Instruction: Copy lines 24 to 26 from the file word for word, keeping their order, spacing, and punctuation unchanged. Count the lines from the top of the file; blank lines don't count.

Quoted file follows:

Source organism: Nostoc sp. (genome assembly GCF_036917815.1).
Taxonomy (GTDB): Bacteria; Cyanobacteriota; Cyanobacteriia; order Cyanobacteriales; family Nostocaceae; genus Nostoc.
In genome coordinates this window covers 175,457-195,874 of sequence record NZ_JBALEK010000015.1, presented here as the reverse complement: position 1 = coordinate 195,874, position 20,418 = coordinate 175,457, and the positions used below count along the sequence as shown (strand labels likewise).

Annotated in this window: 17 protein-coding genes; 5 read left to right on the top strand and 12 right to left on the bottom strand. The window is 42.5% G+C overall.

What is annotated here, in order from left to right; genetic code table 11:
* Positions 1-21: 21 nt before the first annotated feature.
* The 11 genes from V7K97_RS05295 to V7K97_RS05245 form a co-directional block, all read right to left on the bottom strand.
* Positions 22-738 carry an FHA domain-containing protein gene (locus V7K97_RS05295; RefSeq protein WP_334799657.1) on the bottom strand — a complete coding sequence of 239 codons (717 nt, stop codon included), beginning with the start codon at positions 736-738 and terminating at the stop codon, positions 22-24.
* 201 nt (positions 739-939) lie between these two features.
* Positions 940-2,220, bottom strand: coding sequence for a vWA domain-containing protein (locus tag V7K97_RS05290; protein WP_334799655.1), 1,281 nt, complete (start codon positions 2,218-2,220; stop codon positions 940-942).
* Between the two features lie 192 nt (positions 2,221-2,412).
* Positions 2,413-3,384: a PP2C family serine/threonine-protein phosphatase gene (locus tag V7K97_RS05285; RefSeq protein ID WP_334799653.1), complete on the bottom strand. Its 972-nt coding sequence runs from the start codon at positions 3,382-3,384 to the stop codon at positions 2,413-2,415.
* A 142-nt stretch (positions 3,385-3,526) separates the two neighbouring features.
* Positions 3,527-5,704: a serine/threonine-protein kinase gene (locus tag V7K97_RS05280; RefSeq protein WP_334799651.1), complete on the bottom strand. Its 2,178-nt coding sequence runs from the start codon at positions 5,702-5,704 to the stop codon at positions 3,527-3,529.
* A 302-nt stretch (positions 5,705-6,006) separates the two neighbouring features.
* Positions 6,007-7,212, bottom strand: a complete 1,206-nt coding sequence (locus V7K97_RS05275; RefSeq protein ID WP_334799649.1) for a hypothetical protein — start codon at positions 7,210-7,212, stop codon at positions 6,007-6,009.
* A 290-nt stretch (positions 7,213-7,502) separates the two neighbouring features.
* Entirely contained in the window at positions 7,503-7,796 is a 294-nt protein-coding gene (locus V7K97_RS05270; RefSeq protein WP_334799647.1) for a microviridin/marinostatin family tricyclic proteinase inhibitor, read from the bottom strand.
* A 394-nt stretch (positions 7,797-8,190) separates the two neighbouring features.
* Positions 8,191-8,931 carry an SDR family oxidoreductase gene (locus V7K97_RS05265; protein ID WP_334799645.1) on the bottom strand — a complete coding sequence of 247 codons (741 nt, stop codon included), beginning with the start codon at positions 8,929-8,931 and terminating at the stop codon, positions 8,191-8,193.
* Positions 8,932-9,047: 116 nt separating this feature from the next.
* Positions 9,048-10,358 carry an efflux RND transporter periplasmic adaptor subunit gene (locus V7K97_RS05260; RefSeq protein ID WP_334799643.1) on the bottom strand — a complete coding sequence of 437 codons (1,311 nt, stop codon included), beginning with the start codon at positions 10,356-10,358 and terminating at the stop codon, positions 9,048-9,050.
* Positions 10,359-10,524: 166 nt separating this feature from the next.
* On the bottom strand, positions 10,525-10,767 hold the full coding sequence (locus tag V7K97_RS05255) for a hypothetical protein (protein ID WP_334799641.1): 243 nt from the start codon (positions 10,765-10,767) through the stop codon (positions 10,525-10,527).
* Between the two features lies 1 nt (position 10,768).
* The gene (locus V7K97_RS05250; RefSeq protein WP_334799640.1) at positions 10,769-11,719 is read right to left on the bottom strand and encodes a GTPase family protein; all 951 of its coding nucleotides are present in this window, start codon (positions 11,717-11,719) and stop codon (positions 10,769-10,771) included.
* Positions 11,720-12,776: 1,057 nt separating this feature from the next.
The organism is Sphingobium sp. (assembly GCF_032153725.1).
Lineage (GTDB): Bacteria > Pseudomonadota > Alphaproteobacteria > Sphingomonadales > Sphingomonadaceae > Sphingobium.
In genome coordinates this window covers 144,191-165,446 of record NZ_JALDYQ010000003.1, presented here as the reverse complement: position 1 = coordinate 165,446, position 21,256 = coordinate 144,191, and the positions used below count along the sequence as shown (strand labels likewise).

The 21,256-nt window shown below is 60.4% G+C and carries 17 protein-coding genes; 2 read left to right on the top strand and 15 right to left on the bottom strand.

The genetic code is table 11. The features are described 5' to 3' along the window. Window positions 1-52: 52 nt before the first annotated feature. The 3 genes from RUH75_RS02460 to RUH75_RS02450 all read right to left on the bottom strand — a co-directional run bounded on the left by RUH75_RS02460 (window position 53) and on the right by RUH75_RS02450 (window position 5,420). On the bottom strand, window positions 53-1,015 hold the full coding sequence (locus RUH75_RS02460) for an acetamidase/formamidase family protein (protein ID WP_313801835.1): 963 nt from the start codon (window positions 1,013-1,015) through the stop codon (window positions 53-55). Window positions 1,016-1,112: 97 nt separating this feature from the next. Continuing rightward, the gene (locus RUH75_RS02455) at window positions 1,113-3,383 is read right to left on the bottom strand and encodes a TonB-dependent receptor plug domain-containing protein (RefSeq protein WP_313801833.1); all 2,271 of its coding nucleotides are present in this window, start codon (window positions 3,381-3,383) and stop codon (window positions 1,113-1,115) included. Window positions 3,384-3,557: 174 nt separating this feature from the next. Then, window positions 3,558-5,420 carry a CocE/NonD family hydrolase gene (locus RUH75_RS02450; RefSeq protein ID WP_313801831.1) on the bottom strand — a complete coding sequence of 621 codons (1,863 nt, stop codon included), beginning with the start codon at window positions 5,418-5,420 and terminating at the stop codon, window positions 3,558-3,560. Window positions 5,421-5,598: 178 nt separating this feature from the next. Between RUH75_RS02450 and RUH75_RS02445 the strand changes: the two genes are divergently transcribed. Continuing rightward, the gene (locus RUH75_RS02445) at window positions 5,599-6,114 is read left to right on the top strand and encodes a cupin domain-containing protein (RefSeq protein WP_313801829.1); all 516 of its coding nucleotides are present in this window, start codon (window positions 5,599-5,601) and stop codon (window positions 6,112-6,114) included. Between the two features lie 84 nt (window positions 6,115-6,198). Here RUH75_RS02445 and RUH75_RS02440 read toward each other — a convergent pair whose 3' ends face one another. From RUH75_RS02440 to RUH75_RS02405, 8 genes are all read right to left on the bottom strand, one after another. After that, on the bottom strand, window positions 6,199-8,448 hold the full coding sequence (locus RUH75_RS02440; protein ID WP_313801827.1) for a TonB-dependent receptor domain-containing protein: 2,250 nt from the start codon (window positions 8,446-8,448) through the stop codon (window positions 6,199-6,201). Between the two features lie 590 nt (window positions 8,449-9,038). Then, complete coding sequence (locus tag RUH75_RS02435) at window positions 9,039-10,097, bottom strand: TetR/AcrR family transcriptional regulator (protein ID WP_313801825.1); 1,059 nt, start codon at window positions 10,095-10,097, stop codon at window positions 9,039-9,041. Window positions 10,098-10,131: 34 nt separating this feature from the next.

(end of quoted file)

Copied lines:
* On the bottom strand, positions 10,525-10,767 hold the full coding sequence (locus tag V7K97_RS05255) for a hypothetical protein (protein ID WP_334799641.1): 243 nt from the start codon (positions 10,765-10,767) through the stop codon (positions 10,525-10,527).
* Between the two features lies 1 nt (position 10,768).
* The gene (locus V7K97_RS05250; RefSeq protein WP_334799640.1) at positions 10,769-11,719 is read right to left on the bottom strand and encodes a GTPase family protein; all 951 of its coding nucleotides are present in this window, start codon (positions 11,717-11,719) and stop codon (positions 10,769-10,771) included.